Never Again

Trusting the guess gauge

May 1, 1994

As an aircraft mechanic and pilot, I've performed many cylinder break-in flights in aircraft ranging from Cessna 150s to cabin-class twins. I've had several real in-flight emergencies during this kind of maintenance flight, as well as during regular business or pleasure flights.

Most causes were mechanical, such as broken pushrod seals, a stuck carburetor needle valve, a broken fuel line, a defective mixture cable connection, etc., although some were human errors, like finger-tightened spark plugs that came loose in flight.

Each time I have such an experience, I always make sure that it will not happen again by paying more attention to these problem areas during the preflight check. Minor problems add up to major ones when ignored, as was the case on a recent flight.

I was assigned to break in a newly overhauled Lycoming engine installed on a Piper Archer. After a careful engine runup, I took off from Watsonville Municipal Airport on the central California coast. I flew over the airport for a while to make sure nothing was abnormal and questionable.

There were only two minor squawks reported for my airplane: a sticking left fuel quantity gauge and a slight leak at the left fuel drain valve. The fuel gauge needle was easily unstuck by tapping the face of the gauge, and the leak at the drain valve was only a few drops an hour.

So I headed for Vacaville, about 90 nm to the north. It was an uneventful, pleasant flight. Upon landing, I removed the engine cowling to inspect the freshly painted, shiny powerplant. Everything looked great.

I departed for Porterville in the San Joaquin Valley. After landing, I checked the engine again, refueled, and prepared to leave. During preflight, however, I noticed the left drain valve leak had become much more noticeable — now it was several drops a minute.

The fuel gauge sticking problem was still there, but tapping still solved the problem. A little over 40 gallons of fuel was more than enough for the 1.5-hour final leg back to my home, even with the leak.

I left 85-degree-hot Porterville for 55-degree-cold Watsonville. My fuel selector was on the left tank, and I was going to switch midway in the flight over an uncontrolled public airport. Within 15 minutes after departure at 2,000 feet, my engine suddenly quit. I immediately raised the nose to attain 76 knots, the best power-off gliding airspeed.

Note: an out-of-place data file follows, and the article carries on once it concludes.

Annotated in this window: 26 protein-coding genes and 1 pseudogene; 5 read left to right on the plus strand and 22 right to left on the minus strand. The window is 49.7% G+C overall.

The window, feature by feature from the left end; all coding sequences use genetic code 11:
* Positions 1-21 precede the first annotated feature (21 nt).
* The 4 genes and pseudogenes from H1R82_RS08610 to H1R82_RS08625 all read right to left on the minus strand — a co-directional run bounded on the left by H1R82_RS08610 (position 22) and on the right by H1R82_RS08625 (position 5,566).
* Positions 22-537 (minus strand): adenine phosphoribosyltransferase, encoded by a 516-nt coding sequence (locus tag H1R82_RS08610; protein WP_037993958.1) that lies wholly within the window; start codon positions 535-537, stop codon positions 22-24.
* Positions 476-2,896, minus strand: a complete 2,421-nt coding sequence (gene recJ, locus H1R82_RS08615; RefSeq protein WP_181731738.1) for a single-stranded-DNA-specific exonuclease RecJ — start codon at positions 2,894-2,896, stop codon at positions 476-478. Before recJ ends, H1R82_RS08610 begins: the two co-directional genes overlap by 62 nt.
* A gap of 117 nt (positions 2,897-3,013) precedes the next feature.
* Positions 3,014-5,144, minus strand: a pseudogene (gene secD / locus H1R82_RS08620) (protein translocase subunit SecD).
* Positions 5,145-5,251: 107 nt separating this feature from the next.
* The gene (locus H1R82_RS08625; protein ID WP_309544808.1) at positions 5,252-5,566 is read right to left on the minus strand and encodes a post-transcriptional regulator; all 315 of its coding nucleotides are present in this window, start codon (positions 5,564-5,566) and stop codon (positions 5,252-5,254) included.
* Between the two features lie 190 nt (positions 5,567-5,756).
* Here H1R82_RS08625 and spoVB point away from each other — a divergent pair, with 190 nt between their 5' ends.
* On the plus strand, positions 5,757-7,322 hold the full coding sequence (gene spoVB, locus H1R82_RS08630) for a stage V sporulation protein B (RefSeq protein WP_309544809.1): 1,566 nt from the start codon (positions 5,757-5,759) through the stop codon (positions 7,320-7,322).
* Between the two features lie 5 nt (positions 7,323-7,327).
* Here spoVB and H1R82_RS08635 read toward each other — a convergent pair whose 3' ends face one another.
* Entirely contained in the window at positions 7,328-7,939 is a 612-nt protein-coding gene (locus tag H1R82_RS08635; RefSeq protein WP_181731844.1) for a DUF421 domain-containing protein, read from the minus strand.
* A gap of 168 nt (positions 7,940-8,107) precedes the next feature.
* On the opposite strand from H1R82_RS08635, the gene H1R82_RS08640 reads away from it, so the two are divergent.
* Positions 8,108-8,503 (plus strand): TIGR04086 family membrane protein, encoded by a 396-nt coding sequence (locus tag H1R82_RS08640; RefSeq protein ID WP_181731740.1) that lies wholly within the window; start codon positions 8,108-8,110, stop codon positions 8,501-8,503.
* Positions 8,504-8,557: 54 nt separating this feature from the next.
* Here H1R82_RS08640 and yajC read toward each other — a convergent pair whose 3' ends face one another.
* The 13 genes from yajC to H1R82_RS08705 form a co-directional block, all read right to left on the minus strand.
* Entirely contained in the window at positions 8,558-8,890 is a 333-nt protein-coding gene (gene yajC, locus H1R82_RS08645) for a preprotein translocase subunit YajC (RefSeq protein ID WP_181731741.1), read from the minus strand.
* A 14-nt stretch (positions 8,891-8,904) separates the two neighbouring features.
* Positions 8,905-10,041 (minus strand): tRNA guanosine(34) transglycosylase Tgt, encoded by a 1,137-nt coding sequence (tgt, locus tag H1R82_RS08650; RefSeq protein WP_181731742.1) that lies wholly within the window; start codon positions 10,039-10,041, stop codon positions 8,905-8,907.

I've noticed many pilots, during a simulated engine-out practice, hesitate in raising the nose to slow to best-glide airspeed. I've learned to do that to gain extra altitude. In fact, I gained more than 300 feet by doing it this time.

I remembered seeing a private airstrip on my right about a minute before my engine quit. I made a gentle right turn and started trouble- shooting by switching tanks, turning on the electric fuel pump, applying carburetor heat, checking the primer, etc.

The engine restarted in 10 seconds, leading me to believe the engine-driven fuel pump had been the problem. I had this problem before in a Piper Tomahawk. With the airport just ahead, I shut down the engine again because I didn't want pieces of a broken fuel pump entering the $10,000 engine.

Before turning off the master switch, I looked at the left fuel gauge and tapped it with my fingers. It showed about three-fourths full, but the needle didn't move at all.

I landed safely and coasted off the rough but comfortably long, paved runway. I began wondering how long it would take to replace a fuel pump at this private airstrip. But when I got out of the airplane, I was shocked to see that the left fuel drain valve was gone. It obviously came off in flight. The engine had quit not because of a pump failure, but because of a dry fuel tank. That's why switching to the right tank restarted the engine. Unfortunately, my fuel gauge stuck at the same time, masking the problem.

After thanking the owner of the private landing strip for not yelling at me for my unauthorized visit, I took off with 20 gallons of fuel in the right wing. During an uneventful flight back, however, I kept thinking, "Well, with my luck today, the right fuel drain valve might come out at any second."

I flew with two students later that afternoon and had begun to calm down by the time the second one showed up.


Hiro Patrick Yamoto, AOPA 887555, is president and chief pilot at Strawberry Aviation in Watsonville, California. A former airline pilot, he has accumulated 8,700 flight hours in 17 years and is an instrument and multiengine instructor.


"Never Again" is presented to enhance safety by providing a forum for pilots to learn from others' experiences. Manuscripts should be typewritten, double-spaced, and sent to: Editor, AOPA Pilot, 421 Aviation Way, Frederick, Maryland 21701.